Learning from Our Predecessors’ Vision

Redwood Regional Park
Redwood Regional Park

Last week I hiked the French Trail in Redwood Regional Park to take in the quiet of early morning in our neighboring redwood forest. Every time, I appreciate the wisdom, foresight and tenacity of those who preserved these redwoods and the hills and valleys surrounding them. The park protects miles of forest, streams, oak woodlands and related habitat along the ridgeline of the East Bay hills from San Leandro through Oakland. Wise folks established the East Bay Regional Parks District in 1934.

My mind wandered and wondered: What do these towering redwoods think of today’s skirmishes in Congress over money that should be available to expand and further protect the redwood forests?

In 1965 Congress established the Land and Water Conservation Fund Program (LWCF) to receive up to $900 million each year from a portion of offshore oil and gas revenues. What an appropriate use of those funds. Over the last 45 years, California has received approximately $2 billion in LWCF funding, protecting places such as Redwood National Park and helping to fund California’s Forest Legacy Program, which protects environmentally important forestland threatened with conversion to non-forest uses, such as subdivision for residential or commercial development.

Currently, the League is working with Redwood National Park to acquire a key inholding, (a parcel of privately owned land within the boundaries of the park). The park expects to use LWCF funds to pay for the land.

However, LWCF does not actually receive its Congressionally authorized $900 million. Historically, most of these funds have been diverted by the Congressional budget process. For example, in 2010 the Department of the Interior collected approximately $5.2 billion from offshore energy production, but only $306 million, or about 7 percent of that revenue, was made available for the LWCF. And for fiscal year 2013 which begins October 1, Congress has not yet appropriated any money.

So as I continue my walk, listening to Redwood Creek and the muffled sounds of other hikers enjoying the cool shade, I wonder if Congress can muster the wisdom of our East Bay predecessors and fund the protection for our forests into the 21st century.

About the author

Harry joined Save the Redwoods League’s staff in 2011 as the General Counsel. He brings over 30 years of experience in the fields of law and real estate transactions.

Take Action

3 Responses to “Learning from Our Predecessors’ Vision”

  1. Murad

    I just love Fern Canyon! I’m also a huge fan of a few smaller groves, farther south in Avenue of the Giants near Pepperwood, like the Grieg French Bell Loop. It’s a very short trail and is near the 101 but the area has some of the lushest groundcover around and is near the eel river.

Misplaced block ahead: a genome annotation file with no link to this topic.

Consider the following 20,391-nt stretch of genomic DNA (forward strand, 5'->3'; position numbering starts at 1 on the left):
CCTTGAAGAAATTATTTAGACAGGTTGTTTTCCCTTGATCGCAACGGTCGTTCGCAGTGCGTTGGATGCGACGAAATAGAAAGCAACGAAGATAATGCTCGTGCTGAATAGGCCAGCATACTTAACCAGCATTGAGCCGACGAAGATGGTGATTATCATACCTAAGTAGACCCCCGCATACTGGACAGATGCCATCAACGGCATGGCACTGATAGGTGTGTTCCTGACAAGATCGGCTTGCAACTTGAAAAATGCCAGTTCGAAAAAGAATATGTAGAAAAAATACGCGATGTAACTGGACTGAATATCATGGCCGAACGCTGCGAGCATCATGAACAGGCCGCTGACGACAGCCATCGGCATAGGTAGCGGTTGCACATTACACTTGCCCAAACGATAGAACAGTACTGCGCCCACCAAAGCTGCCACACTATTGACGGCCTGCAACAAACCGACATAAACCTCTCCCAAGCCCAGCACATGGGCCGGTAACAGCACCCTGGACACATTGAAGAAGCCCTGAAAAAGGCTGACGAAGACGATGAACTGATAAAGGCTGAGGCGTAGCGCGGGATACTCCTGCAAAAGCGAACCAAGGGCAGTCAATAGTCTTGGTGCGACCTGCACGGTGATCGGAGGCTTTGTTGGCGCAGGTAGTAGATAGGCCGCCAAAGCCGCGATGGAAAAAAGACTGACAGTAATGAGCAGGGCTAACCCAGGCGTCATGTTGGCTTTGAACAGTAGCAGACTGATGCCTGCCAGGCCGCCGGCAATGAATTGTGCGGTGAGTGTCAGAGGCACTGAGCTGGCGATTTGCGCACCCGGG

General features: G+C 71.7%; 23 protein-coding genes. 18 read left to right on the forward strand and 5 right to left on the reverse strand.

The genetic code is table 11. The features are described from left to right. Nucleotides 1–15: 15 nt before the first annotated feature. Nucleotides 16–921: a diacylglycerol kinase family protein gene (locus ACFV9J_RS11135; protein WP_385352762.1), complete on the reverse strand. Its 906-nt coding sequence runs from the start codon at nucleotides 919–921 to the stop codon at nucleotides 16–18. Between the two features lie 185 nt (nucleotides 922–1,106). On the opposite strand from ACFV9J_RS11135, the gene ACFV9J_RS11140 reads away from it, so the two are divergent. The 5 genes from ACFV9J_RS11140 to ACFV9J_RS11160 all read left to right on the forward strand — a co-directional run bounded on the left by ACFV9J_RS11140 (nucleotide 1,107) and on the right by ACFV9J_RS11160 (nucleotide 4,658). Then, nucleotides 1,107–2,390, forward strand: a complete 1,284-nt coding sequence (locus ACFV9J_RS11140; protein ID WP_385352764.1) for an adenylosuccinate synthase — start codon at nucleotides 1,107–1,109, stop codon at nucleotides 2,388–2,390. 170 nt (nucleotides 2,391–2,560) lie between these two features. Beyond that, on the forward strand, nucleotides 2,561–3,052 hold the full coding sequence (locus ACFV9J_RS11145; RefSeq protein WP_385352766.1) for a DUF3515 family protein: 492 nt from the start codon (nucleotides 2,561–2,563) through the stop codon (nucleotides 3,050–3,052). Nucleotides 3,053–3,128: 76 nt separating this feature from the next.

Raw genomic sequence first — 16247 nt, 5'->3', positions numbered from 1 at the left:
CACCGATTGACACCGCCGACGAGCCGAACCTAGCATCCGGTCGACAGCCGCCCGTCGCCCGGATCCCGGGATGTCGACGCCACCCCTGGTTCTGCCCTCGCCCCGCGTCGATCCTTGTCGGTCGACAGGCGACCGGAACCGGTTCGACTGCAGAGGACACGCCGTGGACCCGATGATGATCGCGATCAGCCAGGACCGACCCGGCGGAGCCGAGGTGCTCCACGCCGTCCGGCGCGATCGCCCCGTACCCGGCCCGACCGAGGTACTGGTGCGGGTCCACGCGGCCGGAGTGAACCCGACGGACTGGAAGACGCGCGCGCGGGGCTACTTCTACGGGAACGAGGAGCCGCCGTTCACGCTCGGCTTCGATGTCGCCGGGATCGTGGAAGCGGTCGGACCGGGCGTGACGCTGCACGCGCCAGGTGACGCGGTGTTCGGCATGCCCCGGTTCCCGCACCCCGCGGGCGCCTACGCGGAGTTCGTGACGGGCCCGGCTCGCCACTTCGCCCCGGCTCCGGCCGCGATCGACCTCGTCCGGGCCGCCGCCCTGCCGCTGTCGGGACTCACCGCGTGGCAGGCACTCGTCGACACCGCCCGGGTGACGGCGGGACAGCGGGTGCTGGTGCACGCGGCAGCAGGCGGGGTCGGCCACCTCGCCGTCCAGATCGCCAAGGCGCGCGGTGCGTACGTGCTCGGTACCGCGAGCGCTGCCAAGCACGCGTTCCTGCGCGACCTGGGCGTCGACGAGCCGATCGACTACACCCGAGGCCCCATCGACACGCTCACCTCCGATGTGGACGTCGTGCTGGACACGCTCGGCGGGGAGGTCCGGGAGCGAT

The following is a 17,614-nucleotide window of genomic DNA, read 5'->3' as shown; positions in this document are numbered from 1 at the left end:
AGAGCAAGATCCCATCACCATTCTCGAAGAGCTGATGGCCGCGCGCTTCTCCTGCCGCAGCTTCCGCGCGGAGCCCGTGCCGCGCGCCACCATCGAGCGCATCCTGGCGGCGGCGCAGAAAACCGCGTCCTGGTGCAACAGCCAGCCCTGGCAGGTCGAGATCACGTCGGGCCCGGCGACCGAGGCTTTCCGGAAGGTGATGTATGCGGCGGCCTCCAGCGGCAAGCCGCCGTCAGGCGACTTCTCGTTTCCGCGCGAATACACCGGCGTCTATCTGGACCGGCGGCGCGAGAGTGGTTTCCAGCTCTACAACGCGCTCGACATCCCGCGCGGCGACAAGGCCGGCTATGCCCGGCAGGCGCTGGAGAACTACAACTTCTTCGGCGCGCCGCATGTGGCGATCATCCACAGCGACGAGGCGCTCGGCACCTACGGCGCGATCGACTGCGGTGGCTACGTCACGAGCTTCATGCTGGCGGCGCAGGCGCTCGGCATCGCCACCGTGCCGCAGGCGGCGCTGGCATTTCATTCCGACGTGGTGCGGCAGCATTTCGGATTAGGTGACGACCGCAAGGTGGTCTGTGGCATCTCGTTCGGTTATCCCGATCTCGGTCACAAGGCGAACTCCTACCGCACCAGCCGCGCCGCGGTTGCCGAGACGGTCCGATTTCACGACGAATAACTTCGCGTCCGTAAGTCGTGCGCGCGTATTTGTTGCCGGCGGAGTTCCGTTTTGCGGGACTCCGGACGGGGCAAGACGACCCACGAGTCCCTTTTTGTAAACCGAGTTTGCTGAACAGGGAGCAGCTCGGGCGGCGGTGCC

2. Alisa Harrison

    My reply to the above reply: very well put, articulate, and concise. I’ve been thinking the same for sometime but just didn’t put it in words.

    It’s ironic that I’ve been giving kudos to other countries and their citizens over the last year for overthrowing their governments. I think it’s time that Americans do the same. Since only the few are profiting why should I, or anyone else, buy into their racket? I’m ready for a new world order. I’ve always believed that people, animals, forests, natural resources, our very Earth are more important than riches. Our planet earth IS the riches!

    Who cares if you have loads of cash if you can’t drink the water, breathe the air, enjoy a walk in the forest, etc? caring for the Earth blesses mankind but destroying the Earth will destroy mankind.

  3. Corporations Are Not Redwoods

    The answer to your question, Harry, is almost certainly a resounding negative. All three branches of the federal government are now firmly under the control of corporate interests. The appearance of a choice between two parties is little more than window dressing; whatever happens in November, the country will remain a corporate state. It is simply a question of whether that dominance is exercised overtly or covertly.

    Corporations care only about profits, of which the American economy delivers copious amounts. And they aren’t interested in sharing those profits with (real) people, never mind the rest of nature, which means no more to them than a source of inputs and a dumping ground for waste.

    The contrived federal budget “crisis” has become a wonderful weapon with which to kill programs that benefit people and nature. In a $15 trillion economy, there is plenty of money available for environmental protection, but the forces that control the distribution of wealth and income won’t allow it. Instead, the corporations pay more to their CEOs than they pay in federal tax, concentrating wealth in the hands of a few while depriving the larger society of the means to protect long-term interests such as old-growth forests.

    Thus, outside of our precious redwood parks, the landscape is dominated by giants of an altogether less benevolent character. They don’t care about our trees, Harry, and they don’t care about us. Our only role is to consume their products and services, and that is where we need to hit them. We have no real power as voters, but we do have power as consumers – if we can become smart enough, and organized enough, to deploy it.


Leave a Reply